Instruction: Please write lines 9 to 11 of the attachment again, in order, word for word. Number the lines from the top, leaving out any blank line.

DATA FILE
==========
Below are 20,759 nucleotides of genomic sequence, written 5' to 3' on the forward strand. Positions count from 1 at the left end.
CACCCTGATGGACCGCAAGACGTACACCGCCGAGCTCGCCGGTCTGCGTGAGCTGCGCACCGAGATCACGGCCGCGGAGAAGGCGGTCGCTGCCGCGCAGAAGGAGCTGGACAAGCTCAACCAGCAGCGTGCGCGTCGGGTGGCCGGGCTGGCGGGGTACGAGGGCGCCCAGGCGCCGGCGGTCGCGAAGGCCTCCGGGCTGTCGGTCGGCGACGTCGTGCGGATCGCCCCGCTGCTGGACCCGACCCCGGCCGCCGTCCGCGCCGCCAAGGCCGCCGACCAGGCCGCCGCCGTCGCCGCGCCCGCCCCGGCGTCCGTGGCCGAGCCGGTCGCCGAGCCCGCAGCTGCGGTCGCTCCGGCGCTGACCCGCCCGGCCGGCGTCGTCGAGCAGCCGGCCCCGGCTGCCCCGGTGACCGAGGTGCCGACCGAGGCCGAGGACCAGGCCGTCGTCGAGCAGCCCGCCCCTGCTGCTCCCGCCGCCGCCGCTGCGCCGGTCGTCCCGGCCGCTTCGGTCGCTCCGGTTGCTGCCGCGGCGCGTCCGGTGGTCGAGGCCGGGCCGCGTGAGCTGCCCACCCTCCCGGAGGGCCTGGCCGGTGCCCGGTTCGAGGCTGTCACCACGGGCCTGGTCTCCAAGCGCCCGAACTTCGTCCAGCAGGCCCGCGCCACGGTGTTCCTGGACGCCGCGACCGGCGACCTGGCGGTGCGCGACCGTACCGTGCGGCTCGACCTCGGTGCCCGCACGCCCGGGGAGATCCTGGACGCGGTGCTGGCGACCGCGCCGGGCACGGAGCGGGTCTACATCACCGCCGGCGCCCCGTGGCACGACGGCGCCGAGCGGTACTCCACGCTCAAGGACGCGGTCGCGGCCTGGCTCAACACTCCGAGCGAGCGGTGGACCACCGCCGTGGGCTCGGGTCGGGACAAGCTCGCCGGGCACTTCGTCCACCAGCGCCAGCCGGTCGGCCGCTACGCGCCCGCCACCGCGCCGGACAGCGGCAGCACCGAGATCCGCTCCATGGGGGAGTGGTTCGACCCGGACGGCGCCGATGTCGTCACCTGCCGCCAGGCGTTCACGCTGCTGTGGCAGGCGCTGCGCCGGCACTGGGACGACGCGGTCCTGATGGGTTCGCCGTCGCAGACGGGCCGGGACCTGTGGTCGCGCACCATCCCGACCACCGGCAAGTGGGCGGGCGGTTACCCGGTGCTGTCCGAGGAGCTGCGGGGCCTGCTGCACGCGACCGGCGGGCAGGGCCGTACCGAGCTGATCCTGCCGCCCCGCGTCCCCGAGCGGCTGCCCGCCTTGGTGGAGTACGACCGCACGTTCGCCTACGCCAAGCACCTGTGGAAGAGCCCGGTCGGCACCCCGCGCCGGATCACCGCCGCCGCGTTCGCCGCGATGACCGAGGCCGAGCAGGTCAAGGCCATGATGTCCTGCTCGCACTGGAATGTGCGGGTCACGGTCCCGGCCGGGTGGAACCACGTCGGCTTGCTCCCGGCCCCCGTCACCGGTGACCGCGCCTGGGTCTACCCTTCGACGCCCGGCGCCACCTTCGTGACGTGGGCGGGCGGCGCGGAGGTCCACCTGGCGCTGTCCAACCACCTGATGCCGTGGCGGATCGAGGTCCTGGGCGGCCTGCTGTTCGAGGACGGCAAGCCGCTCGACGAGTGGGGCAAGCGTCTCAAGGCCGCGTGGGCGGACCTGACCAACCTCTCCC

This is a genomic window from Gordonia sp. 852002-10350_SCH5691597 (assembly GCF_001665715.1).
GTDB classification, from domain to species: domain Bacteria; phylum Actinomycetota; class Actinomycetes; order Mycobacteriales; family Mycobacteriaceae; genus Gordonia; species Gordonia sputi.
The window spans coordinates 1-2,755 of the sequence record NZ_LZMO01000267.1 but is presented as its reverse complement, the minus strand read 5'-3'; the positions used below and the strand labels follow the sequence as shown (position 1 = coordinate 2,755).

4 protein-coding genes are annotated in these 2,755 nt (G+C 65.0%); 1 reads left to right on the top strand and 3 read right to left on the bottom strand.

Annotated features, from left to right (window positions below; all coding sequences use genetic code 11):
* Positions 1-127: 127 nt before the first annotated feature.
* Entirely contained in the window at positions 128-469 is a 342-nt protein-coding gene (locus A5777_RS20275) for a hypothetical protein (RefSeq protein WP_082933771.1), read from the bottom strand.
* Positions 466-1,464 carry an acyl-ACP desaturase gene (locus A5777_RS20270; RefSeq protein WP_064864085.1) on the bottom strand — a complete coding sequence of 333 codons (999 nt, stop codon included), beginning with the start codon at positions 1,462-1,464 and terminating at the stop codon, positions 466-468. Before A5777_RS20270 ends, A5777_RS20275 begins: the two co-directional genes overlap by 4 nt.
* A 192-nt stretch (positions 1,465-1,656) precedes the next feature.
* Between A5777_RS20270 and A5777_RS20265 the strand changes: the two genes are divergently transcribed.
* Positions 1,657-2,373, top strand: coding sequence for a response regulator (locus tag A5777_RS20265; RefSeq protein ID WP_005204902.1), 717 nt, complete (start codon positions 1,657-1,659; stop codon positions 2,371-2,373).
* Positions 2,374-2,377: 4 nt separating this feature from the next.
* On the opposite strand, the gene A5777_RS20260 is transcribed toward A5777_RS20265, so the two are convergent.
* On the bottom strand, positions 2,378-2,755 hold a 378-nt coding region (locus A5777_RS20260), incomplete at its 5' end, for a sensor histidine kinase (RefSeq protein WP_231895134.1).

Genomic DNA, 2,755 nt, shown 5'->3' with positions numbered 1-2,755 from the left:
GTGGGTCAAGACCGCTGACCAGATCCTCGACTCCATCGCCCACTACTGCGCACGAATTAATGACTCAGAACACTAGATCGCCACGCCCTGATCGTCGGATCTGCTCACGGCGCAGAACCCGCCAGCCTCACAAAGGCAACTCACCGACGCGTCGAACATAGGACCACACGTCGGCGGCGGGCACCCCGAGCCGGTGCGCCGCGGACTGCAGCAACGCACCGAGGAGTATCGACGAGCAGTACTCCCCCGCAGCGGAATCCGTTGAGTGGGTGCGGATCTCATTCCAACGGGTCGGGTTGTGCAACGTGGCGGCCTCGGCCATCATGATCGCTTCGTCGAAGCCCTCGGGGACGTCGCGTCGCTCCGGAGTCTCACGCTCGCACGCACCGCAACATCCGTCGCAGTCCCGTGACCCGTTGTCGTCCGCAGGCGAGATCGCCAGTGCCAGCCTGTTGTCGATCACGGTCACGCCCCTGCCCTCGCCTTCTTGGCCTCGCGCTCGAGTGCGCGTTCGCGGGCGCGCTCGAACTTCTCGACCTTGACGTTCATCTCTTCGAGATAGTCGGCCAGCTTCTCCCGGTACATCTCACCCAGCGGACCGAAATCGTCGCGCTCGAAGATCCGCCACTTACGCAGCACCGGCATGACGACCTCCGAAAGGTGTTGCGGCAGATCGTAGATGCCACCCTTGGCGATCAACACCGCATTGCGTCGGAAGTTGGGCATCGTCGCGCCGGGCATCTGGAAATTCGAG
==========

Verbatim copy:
* Entirely contained in the window at positions 128-469 is a 342-nt protein-coding gene (locus A5777_RS20275) for a hypothetical protein (RefSeq protein WP_082933771.1), read from the bottom strand.
* Positions 466-1,464 carry an acyl-ACP desaturase gene (locus A5777_RS20270; RefSeq protein WP_064864085.1) on the bottom strand — a complete coding sequence of 333 codons (999 nt, stop codon included), beginning with the start codon at positions 1,462-1,464 and terminating at the stop codon, positions 466-468. Before A5777_RS20270 ends, A5777_RS20275 begins: the two co-directional genes overlap by 4 nt.
* A 192-nt stretch (positions 1,465-1,656) precedes the next feature.